Sooner or later error 404 crops up on almost every website. If you update your blog regularly, revise posts or adjust structures, that may change the URL and the old ones come to nothing. That is no disaster, but if it happens too often, it will harm the overall impression your visitors will get. How can you avoid a migration of visitors?
What does error 404 mean?
Every page is indexed with a specific URL by the search engines.
E. g. when your original URL is www.myblog/news/SEO-404/
and this one changes to www.myblog/news/SEO-40/
Every visitor entering the original URL will receive an error 404 message. Sometimes the browser just displays Page not found. Or the side owner has installed a special page which points out a 404 error in a friendly or funny way.
How to find your dead links?
At first you could use the Google Search Console. You sign in with your Google account.
After you connected your website to it, you will see the count of invalid URLs on the dashboard.
Then you go to
›› Crawling Errors
where all URL segments are listed. Clicking a segment will open an overlay displaying the complete URL and links directing to this URL. Another way to find errors is offered by the Yoast SEO plug-in (see below).
The origin of these errors?
In principle there are several reasons that may lead to an error 404. What does Google say?
Besides those errors there are two more sources:
When an error 404 crops up there are several ways to deal with it:
1 Ignore it
Depending on the cause of the error ignoring is not the worst option. Such as the respective post does not (longer) exist and you do not have any related post which you could redirect the URL to. Then you should not do anything but wait and see. The mills of Google grind slowly, but one day the posts will disappear from the index and the problem will be solved.
2 Set up a special Error-404-Page
It always makes sense. On the one hand this page is included in many themes resp. SEO-plug-ins. Besides a more or less inventive notification your visitor will usually be provided a search bar and/or a link to your home- / landing page.
On the other hand you may set up your own page by using a specific plug-in or coding. There are a lot of templates to get some inspiration from.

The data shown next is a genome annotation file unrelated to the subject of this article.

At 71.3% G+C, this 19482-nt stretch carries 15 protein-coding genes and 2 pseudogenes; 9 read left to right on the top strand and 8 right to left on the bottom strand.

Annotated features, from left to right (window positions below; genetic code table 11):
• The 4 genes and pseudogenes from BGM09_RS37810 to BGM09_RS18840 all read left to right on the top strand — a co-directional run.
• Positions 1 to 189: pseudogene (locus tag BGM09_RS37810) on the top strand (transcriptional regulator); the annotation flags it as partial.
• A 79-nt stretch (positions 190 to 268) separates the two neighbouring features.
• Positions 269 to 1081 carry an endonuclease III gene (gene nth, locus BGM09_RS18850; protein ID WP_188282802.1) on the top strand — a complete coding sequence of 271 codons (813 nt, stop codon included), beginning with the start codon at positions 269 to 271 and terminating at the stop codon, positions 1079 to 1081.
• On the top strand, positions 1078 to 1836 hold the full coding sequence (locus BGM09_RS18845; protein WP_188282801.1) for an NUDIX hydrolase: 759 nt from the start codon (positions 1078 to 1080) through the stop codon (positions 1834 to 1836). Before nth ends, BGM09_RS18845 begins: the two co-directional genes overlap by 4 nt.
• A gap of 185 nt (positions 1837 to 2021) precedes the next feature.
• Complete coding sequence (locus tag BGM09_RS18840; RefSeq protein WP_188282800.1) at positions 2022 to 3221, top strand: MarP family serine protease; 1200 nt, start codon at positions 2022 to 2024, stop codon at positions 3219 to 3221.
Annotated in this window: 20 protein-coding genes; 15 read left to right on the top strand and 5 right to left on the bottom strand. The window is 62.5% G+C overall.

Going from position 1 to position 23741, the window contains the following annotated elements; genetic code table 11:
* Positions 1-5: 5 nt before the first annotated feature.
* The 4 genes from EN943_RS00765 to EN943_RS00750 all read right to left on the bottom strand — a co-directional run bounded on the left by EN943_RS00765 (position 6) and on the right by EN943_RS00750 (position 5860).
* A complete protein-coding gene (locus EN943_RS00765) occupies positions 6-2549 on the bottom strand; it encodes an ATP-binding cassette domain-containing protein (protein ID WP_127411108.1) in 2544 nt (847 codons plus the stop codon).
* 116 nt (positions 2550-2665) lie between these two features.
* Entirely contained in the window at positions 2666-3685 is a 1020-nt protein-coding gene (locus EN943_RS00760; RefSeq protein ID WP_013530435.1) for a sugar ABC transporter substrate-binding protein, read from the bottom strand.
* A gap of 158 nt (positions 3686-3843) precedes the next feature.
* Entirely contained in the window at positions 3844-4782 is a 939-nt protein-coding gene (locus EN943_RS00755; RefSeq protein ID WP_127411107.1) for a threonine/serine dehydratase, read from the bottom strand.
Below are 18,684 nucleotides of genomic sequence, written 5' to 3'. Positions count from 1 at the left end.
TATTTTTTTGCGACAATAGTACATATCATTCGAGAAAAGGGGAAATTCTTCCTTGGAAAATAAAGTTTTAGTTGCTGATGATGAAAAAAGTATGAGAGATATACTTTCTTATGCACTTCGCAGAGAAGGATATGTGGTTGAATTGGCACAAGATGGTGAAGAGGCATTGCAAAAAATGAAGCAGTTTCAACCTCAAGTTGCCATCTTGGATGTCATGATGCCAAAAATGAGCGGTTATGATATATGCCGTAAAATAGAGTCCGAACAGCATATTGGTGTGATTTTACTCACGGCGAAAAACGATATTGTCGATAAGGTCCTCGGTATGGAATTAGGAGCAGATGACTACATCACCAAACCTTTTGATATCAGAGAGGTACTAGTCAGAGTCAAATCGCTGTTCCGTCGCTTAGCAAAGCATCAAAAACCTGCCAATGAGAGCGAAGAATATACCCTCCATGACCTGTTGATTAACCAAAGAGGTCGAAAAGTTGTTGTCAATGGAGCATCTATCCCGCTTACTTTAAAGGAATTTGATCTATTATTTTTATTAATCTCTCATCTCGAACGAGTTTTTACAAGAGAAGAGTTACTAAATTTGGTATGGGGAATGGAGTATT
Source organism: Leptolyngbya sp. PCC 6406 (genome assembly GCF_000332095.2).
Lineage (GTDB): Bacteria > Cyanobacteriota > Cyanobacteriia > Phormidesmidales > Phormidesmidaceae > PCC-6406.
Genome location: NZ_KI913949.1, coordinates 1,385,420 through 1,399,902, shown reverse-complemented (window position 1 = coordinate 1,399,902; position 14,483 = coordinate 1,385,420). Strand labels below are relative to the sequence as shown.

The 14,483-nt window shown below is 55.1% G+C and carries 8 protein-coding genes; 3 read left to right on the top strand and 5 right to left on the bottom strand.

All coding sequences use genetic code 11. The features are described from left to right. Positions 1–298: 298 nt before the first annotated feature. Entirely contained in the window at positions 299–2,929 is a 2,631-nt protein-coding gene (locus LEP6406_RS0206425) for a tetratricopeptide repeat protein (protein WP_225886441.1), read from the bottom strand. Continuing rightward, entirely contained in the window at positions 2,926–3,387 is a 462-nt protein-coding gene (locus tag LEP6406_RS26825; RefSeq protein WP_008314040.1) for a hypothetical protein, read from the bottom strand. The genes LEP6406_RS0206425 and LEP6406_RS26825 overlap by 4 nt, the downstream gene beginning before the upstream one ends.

By whatever means, it is important that your visitors will be (re)directed to your website and will not leave forever.
This is the best option for active posts. Your visitor will not observe any error because he will see the new post and not page-not-fount after he entered/clicked a false URL.
Tools by Yoast SEO
This plug-in is already installed on many websites. So it will be an affordable solution, at least, if you do not have hundreds of errors:
At first you log into your backend and open
› Y SEO
Then you go to the .htaccess file and scroll to the end of the list. Down there you configure the redirection for each dead link. You do not have to enter the entire URL, just the affected segment.
Keep in mind that there is a difference between Redirect 301 and 302. 301 means that the redirection is permanent, 302 only temporary.
For the example given above, the permanent redirection would look like this:
Redirect 301 /SEO-40 /SEO-404
Afterwards do not forget to Save changes in .htaccess!
From now on every visitor who tries to open a false URL will be redirected to the correct one.
Another option would be to open the search console under Y SEO. Similar to the Google Search Console the plug-in provides a list of affected segments. Furthermore you will know when your URLs have been checked, when the error had been detected for the first time and what kind of error it is.
In case you purchase the Premium-Version (starting at € 69 for one year updates + support), you can view the URL, activate a redirection or mark it as corrected directly in the list.
Special Redirect WP-Plug-ins
Finally WP offers several special plug-ins that work similar to the Premium-Version of Yoast SEO described above.
One of the most popular is Redirection von John Godley. The advantage of these plug-ins is that you can redirect URLs with relatively low expenditure. The disadvantage is that you have to install another plug-in which might have some impact on the loading time of your website.
Though 404 errors do not really harm your website, they are not very pleasant.
At least some of the errors can be avoided in advance. So you should think about the necessity before deleting a post and producing a dead link.
4 Keep the URL
Pay attention to not changing the URL when revising or updating your posts/pages.
5 Do not delete old posts
In many cases you can write a ’new‘ post about a related topic, change the title, but keep the keyword(s) and the old URL. Scarcely anybody will compare the URL with the title of the post resp. many post/page titles do not literally match the URLs a priori.
When the list of errors is growing, redirect the URLs to a related post if possible and meaningful. And for all the others – set up a special page that helps your confused visitors.
As too many redirections may slow down your website, too, make up your mind whether a redirection is reasonable. If not, wait until the URL will be dropped down due to absent Google hits.